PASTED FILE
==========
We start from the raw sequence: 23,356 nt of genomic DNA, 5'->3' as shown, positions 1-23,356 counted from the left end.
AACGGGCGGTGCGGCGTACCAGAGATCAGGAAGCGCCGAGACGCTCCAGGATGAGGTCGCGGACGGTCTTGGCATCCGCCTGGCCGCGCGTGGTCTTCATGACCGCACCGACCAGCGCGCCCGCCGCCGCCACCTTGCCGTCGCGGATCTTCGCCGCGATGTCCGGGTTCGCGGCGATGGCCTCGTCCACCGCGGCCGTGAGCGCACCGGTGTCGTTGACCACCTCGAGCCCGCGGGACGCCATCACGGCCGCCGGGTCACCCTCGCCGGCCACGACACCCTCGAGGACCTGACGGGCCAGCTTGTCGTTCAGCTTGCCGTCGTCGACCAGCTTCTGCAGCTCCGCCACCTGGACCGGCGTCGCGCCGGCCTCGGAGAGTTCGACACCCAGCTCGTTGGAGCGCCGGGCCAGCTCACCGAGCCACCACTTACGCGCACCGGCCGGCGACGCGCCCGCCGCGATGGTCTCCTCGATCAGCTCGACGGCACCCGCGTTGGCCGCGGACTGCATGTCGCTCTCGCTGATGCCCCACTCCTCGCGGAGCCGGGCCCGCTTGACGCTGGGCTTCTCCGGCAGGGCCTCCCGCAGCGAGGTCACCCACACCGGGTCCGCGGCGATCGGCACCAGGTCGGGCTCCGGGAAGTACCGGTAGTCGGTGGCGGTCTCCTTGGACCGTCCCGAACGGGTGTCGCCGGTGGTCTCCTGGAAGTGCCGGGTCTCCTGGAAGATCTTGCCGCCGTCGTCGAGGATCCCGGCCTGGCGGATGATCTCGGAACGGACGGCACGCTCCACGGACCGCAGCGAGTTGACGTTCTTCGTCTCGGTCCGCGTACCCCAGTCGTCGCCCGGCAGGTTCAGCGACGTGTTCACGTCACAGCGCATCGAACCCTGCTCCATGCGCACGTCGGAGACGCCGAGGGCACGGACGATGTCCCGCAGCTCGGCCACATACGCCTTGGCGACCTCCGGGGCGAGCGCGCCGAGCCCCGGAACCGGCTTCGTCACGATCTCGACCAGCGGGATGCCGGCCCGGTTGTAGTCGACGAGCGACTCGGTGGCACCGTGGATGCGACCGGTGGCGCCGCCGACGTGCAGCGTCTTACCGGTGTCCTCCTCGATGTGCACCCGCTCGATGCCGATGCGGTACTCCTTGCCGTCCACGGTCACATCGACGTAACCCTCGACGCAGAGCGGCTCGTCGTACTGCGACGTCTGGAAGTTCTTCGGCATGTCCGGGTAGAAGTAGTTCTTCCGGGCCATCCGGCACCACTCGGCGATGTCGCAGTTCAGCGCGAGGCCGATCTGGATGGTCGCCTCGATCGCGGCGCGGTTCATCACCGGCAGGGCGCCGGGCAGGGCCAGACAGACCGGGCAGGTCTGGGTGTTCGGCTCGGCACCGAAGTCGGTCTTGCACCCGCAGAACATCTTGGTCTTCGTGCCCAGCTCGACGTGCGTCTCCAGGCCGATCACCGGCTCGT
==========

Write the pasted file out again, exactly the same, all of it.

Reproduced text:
We start from the raw sequence: 23,356 nt of genomic DNA, 5'->3' as shown, positions 1-23,356 counted from the left end.
AACGGGCGGTGCGGCGTACCAGAGATCAGGAAGCGCCGAGACGCTCCAGGATGAGGTCGCGGACGGTCTTGGCATCCGCCTGGCCGCGCGTGGTCTTCATGACCGCACCGACCAGCGCGCCCGCCGCCGCCACCTTGCCGTCGCGGATCTTCGCCGCGATGTCCGGGTTCGCGGCGATGGCCTCGTCCACCGCGGCCGTGAGCGCACCGGTGTCGTTGACCACCTCGAGCCCGCGGGACGCCATCACGGCCGCCGGGTCACCCTCGCCGGCCACGACACCCTCGAGGACCTGACGGGCCAGCTTGTCGTTCAGCTTGCCGTCGTCGACCAGCTTCTGCAGCTCCGCCACCTGGACCGGCGTCGCGCCGGCCTCGGAGAGTTCGACACCCAGCTCGTTGGAGCGCCGGGCCAGCTCACCGAGCCACCACTTACGCGCACCGGCCGGCGACGCGCCCGCCGCGATGGTCTCCTCGATCAGCTCGACGGCACCCGCGTTGGCCGCGGACTGCATGTCGCTCTCGCTGATGCCCCACTCCTCGCGGAGCCGGGCCCGCTTGACGCTGGGCTTCTCCGGCAGGGCCTCCCGCAGCGAGGTCACCCACACCGGGTCCGCGGCGATCGGCACCAGGTCGGGCTCCGGGAAGTACCGGTAGTCGGTGGCGGTCTCCTTGGACCGTCCCGAACGGGTGTCGCCGGTGGTCTCCTGGAAGTGCCGGGTCTCCTGGAAGATCTTGCCGCCGTCGTCGAGGATCCCGGCCTGGCGGATGATCTCGGAACGGACGGCACGCTCCACGGACCGCAGCGAGTTGACGTTCTTCGTCTCGGTCCGCGTACCCCAGTCGTCGCCCGGCAGGTTCAGCGACGTGTTCACGTCACAGCGCATCGAACCCTGCTCCATGCGCACGTCGGAGACGCCGAGGGCACGGACGATGTCCCGCAGCTCGGCCACATACGCCTTGGCGACCTCCGGGGCGAGCGCGCCGAGCCCCGGAACCGGCTTCGTCACGATCTCGACCAGCGGGATGCCGGCCCGGTTGTAGTCGACGAGCGACTCGGTGGCACCGTGGATGCGACCGGTGGCGCCGCCGACGTGCAGCGTCTTACCGGTGTCCTCCTCGATGTGCACCCGCTCGATGCCGATGCGGTACTCCTTGCCGTCCACGGTCACATCGACGTAACCCTCGACGCAGAGCGGCTCGTCGTACTGCGACGTCTGGAAGTTCTTCGGCATGTCCGGGTAGAAGTAGTTCTTCCGGGCCATCCGGCACCACTCGGCGATGTCGCAGTTCAGCGCGAGGCCGATCTGGATGGTCGCCTCGATCGCGGCGCGGTTCATCACCGGCAGGGCGCCGGGCAGGGCCAGACAGACCGGGCAGGTCTGGGTGTTCGGCTCGGCACCGAAGTCGGTCTTGCACCCGCAGAACATCTTGGTCTTCGTGCCCAGCTCGACGTGCGTCTCCAGGCCGATCACCGGCTCGT